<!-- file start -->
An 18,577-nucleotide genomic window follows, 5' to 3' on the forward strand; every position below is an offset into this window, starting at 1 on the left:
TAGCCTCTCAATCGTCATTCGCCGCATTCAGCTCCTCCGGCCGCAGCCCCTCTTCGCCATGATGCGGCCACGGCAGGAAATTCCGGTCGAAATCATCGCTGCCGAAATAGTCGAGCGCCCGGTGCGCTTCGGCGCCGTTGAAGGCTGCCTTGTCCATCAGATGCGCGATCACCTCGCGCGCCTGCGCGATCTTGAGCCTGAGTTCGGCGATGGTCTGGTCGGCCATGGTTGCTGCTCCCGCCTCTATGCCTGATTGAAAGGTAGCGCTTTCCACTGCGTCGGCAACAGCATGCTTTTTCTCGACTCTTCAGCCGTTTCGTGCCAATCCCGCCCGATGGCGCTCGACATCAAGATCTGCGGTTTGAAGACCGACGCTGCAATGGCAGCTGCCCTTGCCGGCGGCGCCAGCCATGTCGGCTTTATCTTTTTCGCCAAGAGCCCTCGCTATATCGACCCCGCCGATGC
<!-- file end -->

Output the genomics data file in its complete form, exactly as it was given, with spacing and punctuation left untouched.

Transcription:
An 18,577-nucleotide genomic window follows, 5' to 3' on the forward strand; every position below is an offset into this window, starting at 1 on the left:
TAGCCTCTCAATCGTCATTCGCCGCATTCAGCTCCTCCGGCCGCAGCCCCTCTTCGCCATGATGCGGCCACGGCAGGAAATTCCGGTCGAAATCATCGCTGCCGAAATAGTCGAGCGCCCGGTGCGCTTCGGCGCCGTTGAAGGCTGCCTTGTCCATCAGATGCGCGATCACCTCGCGCGCCTGCGCGATCTTGAGCCTGAGTTCGGCGATGGTCTGGTCGGCCATGGTTGCTGCTCCCGCCTCTATGCCTGATTGAAAGGTAGCGCTTTCCACTGCGTCGGCAACAGCATGCTTTTTCTCGACTCTTCAGCCGTTTCGTGCCAATCCCGCCCGATGGCGCTCGACATCAAGATCTGCGGTTTGAAGACCGACGCTGCAATGGCAGCTGCCCTTGCCGGCGGCGCCAGCCATGTCGGCTTTATCTTTTTCGCCAAGAGCCCTCGCTATATCGACCCCGCCGATGC